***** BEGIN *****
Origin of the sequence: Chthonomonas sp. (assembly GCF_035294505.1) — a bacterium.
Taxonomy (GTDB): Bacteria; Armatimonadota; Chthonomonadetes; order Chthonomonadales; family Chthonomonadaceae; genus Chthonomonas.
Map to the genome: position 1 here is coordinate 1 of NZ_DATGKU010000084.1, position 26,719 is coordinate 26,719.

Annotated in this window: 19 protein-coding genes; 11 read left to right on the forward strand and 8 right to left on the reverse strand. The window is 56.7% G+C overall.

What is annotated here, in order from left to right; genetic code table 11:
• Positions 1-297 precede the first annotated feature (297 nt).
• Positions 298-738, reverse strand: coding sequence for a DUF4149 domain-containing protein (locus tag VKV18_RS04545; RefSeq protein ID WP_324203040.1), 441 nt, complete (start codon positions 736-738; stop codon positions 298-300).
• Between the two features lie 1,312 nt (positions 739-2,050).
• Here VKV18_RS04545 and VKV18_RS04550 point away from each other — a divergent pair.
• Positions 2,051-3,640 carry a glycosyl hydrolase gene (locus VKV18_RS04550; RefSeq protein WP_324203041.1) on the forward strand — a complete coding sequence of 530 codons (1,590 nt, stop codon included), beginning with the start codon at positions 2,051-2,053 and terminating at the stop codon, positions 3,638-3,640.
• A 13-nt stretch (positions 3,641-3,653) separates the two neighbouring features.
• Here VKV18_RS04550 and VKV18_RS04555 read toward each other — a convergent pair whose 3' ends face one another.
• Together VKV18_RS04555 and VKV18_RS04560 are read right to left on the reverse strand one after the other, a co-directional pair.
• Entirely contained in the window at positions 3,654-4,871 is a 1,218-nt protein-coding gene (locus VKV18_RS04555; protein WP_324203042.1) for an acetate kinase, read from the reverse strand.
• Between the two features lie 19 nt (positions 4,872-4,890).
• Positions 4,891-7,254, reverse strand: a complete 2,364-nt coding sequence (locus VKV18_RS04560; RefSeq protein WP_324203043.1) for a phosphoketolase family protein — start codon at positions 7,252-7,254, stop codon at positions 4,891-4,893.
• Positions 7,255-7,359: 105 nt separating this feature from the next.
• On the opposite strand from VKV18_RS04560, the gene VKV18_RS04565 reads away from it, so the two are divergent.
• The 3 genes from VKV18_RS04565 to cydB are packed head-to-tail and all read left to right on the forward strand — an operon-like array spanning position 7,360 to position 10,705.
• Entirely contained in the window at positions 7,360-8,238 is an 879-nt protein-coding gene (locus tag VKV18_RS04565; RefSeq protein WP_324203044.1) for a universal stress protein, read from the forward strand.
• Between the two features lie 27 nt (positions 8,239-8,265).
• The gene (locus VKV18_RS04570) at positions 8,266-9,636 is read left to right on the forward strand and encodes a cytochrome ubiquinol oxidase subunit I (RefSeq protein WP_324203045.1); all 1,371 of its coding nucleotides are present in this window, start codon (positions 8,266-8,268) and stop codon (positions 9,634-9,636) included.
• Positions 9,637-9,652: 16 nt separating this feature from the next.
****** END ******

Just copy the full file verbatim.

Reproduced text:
Origin of the sequence: Chthonomonas sp. (assembly GCF_035294505.1) — a bacterium.
Taxonomy (GTDB): Bacteria; Armatimonadota; Chthonomonadetes; order Chthonomonadales; family Chthonomonadaceae; genus Chthonomonas.
Map to the genome: position 1 here is coordinate 1 of NZ_DATGKU010000084.1, position 26,719 is coordinate 26,719.

Annotated in this window: 19 protein-coding genes; 11 read left to right on the forward strand and 8 right to left on the reverse strand. The window is 56.7% G+C overall.

What is annotated here, in order from left to right; genetic code table 11:
• Positions 1-297 precede the first annotated feature (297 nt).
• Positions 298-738, reverse strand: coding sequence for a DUF4149 domain-containing protein (locus tag VKV18_RS04545; RefSeq protein ID WP_324203040.1), 441 nt, complete (start codon positions 736-738; stop codon positions 298-300).
• Between the two features lie 1,312 nt (positions 739-2,050).
• Here VKV18_RS04545 and VKV18_RS04550 point away from each other — a divergent pair.
• Positions 2,051-3,640 carry a glycosyl hydrolase gene (locus VKV18_RS04550; RefSeq protein WP_324203041.1) on the forward strand — a complete coding sequence of 530 codons (1,590 nt, stop codon included), beginning with the start codon at positions 2,051-2,053 and terminating at the stop codon, positions 3,638-3,640.
• A 13-nt stretch (positions 3,641-3,653) separates the two neighbouring features.
• Here VKV18_RS04550 and VKV18_RS04555 read toward each other — a convergent pair whose 3' ends face one another.
• Together VKV18_RS04555 and VKV18_RS04560 are read right to left on the reverse strand one after the other, a co-directional pair.
• Entirely contained in the window at positions 3,654-4,871 is a 1,218-nt protein-coding gene (locus VKV18_RS04555; protein WP_324203042.1) for an acetate kinase, read from the reverse strand.
• Between the two features lie 19 nt (positions 4,872-4,890).
• Positions 4,891-7,254, reverse strand: a complete 2,364-nt coding sequence (locus VKV18_RS04560; RefSeq protein WP_324203043.1) for a phosphoketolase family protein — start codon at positions 7,252-7,254, stop codon at positions 4,891-4,893.
• Positions 7,255-7,359: 105 nt separating this feature from the next.
• On the opposite strand from VKV18_RS04560, the gene VKV18_RS04565 reads away from it, so the two are divergent.
• The 3 genes from VKV18_RS04565 to cydB are packed head-to-tail and all read left to right on the forward strand — an operon-like array spanning position 7,360 to position 10,705.
• Entirely contained in the window at positions 7,360-8,238 is an 879-nt protein-coding gene (locus tag VKV18_RS04565; RefSeq protein WP_324203044.1) for a universal stress protein, read from the forward strand.
• Between the two features lie 27 nt (positions 8,239-8,265).
• The gene (locus VKV18_RS04570) at positions 8,266-9,636 is read left to right on the forward strand and encodes a cytochrome ubiquinol oxidase subunit I (RefSeq protein WP_324203045.1); all 1,371 of its coding nucleotides are present in this window, start codon (positions 8,266-8,268) and stop codon (positions 9,634-9,636) included.
• Positions 9,637-9,652: 16 nt separating this feature from the next.